The Global CIO survey from Harvey Nash, with more than 2,000 participants, highlights and reinforces some trends that are very relevant to Insurance professionals looking at technology opportunities:
- Confirmation that digital opportunities are primarily growth opportunities : The majority of CIO’s (56%) are focused on projects that make money rather than save money and 71% believe their organisations need to embrace new technology otherwise they will lose market share
- Trends in demand for technology skills reinforce the importance of mobile, customer focus and social media. See table 2 , extracted from the report below. Global CIOs are actively promoting the development of mobile phone and tablet applications for their organisation; close to 60% say they are ‘active’ while 20 percent are ‘very’ active . More than one in ten global CIO’s (11%) are also ‘very’ active in promoting social media and search engine optimisation strategies. The IT department and the Marketing department share responsibility for digital media; 43% of CIO’s claim this to be the case compared to ten percent of global CIOs who have full control over the role of digital in their organisation. A further 37% of CIO’s state that the Marketing department probably has more influence in the digital media strategy. Clearly successful digital marketing strategies will require cross functional co-operation – and probably new thinking in terms of organisational structures and the skills required to be successful in this area.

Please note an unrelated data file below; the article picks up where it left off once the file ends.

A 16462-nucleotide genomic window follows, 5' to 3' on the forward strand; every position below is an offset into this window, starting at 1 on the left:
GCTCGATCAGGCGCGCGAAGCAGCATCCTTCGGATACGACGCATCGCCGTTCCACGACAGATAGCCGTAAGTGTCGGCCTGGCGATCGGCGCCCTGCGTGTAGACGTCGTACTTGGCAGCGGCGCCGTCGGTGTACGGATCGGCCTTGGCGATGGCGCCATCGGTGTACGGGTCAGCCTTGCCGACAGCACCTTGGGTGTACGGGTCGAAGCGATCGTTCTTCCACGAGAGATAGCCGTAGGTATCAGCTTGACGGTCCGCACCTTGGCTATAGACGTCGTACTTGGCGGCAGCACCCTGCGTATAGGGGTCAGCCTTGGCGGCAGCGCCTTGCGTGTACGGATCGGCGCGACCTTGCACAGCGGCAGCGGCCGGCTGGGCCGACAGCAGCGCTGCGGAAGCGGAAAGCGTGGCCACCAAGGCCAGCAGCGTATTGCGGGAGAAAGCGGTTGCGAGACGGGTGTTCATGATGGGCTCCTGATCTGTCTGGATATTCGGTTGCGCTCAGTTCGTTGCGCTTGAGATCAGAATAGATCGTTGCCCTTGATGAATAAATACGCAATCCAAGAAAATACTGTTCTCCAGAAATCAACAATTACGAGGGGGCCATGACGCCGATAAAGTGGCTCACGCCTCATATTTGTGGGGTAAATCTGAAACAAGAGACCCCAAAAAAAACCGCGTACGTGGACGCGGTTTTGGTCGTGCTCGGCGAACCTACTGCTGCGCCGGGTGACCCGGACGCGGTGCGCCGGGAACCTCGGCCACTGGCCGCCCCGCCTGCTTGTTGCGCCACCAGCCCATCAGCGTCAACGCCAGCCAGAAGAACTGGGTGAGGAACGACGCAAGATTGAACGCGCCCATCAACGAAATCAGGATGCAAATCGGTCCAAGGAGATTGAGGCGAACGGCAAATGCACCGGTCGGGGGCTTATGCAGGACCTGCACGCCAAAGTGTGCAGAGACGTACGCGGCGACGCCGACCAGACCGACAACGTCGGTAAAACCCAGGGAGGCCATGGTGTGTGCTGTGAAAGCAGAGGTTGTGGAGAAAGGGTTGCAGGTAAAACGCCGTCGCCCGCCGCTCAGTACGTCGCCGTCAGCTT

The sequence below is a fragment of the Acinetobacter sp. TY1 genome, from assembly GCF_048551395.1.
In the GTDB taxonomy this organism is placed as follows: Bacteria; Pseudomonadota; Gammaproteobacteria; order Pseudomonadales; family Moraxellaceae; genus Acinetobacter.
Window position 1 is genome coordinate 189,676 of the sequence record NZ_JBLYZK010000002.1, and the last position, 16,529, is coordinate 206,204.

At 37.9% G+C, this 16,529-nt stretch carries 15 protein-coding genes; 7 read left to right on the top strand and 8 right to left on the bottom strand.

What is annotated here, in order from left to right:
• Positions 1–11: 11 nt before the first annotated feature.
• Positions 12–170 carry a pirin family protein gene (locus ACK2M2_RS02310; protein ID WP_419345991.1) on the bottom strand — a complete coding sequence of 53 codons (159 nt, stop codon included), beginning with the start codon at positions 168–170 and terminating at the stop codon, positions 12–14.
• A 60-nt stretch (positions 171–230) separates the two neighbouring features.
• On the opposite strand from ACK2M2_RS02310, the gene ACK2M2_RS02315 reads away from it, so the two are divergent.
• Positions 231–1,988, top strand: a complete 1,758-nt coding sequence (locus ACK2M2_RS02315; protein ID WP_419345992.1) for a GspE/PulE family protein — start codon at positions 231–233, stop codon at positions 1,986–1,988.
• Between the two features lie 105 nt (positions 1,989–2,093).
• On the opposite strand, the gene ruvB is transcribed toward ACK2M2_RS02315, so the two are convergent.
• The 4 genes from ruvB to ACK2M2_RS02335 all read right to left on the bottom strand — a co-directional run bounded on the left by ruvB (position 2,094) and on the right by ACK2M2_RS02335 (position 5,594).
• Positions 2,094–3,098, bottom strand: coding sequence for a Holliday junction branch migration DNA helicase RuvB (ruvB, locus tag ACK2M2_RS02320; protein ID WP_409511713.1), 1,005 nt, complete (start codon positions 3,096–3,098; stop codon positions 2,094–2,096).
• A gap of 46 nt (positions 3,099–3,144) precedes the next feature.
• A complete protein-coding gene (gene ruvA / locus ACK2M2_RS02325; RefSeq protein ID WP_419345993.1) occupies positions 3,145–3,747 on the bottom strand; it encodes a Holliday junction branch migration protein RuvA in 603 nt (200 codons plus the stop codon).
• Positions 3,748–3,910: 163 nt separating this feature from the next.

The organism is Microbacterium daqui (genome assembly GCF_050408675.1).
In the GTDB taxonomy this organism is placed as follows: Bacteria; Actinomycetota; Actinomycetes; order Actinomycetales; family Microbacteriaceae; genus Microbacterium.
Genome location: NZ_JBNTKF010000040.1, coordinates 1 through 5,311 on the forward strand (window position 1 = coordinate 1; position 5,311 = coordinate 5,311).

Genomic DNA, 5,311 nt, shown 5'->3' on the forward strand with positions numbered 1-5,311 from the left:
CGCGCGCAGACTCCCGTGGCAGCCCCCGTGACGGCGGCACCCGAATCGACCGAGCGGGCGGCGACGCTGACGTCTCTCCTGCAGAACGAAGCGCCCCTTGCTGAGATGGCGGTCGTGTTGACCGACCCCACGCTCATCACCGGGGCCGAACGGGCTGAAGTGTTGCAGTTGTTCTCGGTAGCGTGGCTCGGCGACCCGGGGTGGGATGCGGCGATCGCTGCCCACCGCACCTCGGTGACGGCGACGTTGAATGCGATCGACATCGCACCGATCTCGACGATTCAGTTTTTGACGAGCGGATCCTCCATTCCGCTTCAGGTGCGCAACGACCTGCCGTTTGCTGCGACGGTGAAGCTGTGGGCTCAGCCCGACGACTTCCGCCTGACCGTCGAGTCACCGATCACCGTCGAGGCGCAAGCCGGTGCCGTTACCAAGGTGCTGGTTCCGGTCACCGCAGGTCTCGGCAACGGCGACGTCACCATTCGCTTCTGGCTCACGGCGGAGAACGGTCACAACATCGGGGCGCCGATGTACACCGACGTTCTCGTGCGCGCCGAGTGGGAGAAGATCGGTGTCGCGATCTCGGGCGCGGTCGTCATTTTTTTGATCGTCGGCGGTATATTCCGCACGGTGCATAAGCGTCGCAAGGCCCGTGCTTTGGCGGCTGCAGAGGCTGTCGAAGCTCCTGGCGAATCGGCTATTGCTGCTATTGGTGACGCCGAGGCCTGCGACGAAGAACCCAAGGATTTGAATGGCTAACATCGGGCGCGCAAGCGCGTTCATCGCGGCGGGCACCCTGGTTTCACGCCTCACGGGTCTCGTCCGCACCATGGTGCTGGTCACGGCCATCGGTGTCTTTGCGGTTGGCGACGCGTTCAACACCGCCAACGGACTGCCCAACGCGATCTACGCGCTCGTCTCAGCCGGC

3. Security and compliance remain issues : the survey reports 16% of all global CIO’s claim their organisation is not well positioned to manage current and future regulations that are placed on them (up from 11% from the 2011 survey). For insurance companies security and compliance issues are clearly even more of a challenge – and this spotlights the needs for financial companies to become more customer centric and embrace new technologies at the same time a ensuring security and compliance requirements are addressed. Organisations that focus on either one at the expense of the other are less likely to be successful than those that embrace both.
Many thanks to Marc-Karim Baloch, Associate Director at Harvey Nash, based in Hong Kong for bringing this survey to my attention. It will be interesting to see if the trends identified are confirmed by the 2013 survey.